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Tips for classroom management for subs

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8 months ago
I'm a former teacher who is now a substitute. I recently had a rough day, so I wanted to ask for advice on how to handle students who become confrontational or refuse to work.

In this case (in a middle school) the teacher had given me little information about classroom polcies besides calling security if the students got out of hand. One student refused to do her work, saying "I don't do work for subs". Another in a later class told me the teacher lets them talk and listen to music while they read. I told them that they needed to read silently, but they refused. Most of the schools in this district also have a no phones policy, though the teacher hadn't specified what her policy was. When a student in this class was on his phone, I confiscated it and put it at the front of the room saying he could have it back at the end of the class. This then caused another student to claim I was breaking the law by taking someone's property.

Any tips on how to deal with students like these besides leaving a note for the teacher? I'd like to be able to handle it right away so that other students can remain on task and focused.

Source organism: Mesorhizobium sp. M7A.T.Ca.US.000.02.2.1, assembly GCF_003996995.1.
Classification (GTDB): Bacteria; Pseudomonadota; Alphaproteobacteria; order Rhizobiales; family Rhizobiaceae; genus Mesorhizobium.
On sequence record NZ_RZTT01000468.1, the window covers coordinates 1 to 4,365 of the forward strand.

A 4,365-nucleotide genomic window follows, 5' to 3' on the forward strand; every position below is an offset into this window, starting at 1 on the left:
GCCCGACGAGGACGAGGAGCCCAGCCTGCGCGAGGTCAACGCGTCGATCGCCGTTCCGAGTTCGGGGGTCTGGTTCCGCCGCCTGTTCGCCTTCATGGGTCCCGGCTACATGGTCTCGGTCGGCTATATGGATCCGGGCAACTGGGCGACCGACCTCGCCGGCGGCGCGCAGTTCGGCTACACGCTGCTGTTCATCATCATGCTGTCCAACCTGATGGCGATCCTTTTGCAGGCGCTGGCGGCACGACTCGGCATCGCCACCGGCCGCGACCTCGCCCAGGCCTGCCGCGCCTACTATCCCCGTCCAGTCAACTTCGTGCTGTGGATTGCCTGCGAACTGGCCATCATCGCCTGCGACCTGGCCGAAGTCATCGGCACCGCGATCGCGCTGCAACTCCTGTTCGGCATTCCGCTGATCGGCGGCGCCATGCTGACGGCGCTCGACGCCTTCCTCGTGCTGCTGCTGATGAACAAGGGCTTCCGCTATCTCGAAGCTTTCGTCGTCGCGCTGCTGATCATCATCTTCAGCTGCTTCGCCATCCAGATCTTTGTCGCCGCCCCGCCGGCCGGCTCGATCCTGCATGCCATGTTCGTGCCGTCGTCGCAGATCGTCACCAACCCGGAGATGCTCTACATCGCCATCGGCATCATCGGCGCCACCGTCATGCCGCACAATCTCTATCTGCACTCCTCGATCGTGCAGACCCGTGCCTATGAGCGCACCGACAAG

8 months ago
As a middle school teacher, I understand the difficulties of managing challenging students. Before becoming a full-time teacher, I substituted in some "rough" schools in Baltimore. My best advice is to not be confrontational with students who refuse to do work (unless you are going to be a long-term sub). Phrase your correction in a way that lets the student know what was expected of them from their teacher and that yes, it would be your choice not to do the work, but you would be chosing to also receive the consequence of the bad grade when your teacher comes back. Reminding them it's their choice lets the student think they have control. Ultimately the attention and control is what the challenging student is most likely seeking.

Last updated: 8 months ago

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8 months ago
If you have enough advanced notice many schools post the student handbook on the school website where you could review key policies like phone use. Asking the school staff when you check-in would be another option.

Your question should be a reminder to those in the classroom on a daily basis to include such information in their "sub folder". When it's used daily we often forget the person covering for us may not know.

When I was subbing I often let the classes know that I would be following the instructions left by their teacher, but may do some things differently because I am not their teacher. Sharing what your expectations are for the day/class can also be helpful. Do your best to avoid power struggles as this is what students will try to do especially with a sub. Remind them their choices have consequences. Those can be positive or negative. If they choose to work the consequence is in the form of a reward because the work is done or maybe less homework. If they choose to not work consequence is negative as the work still has to be done and a call to security or whatever the school policy is.

Whatever you do stand your ground. Let them know you won't be intimidated or pushed around by their poor choices or behavior. The expectation is that the plans left by the teacher are to be completed.
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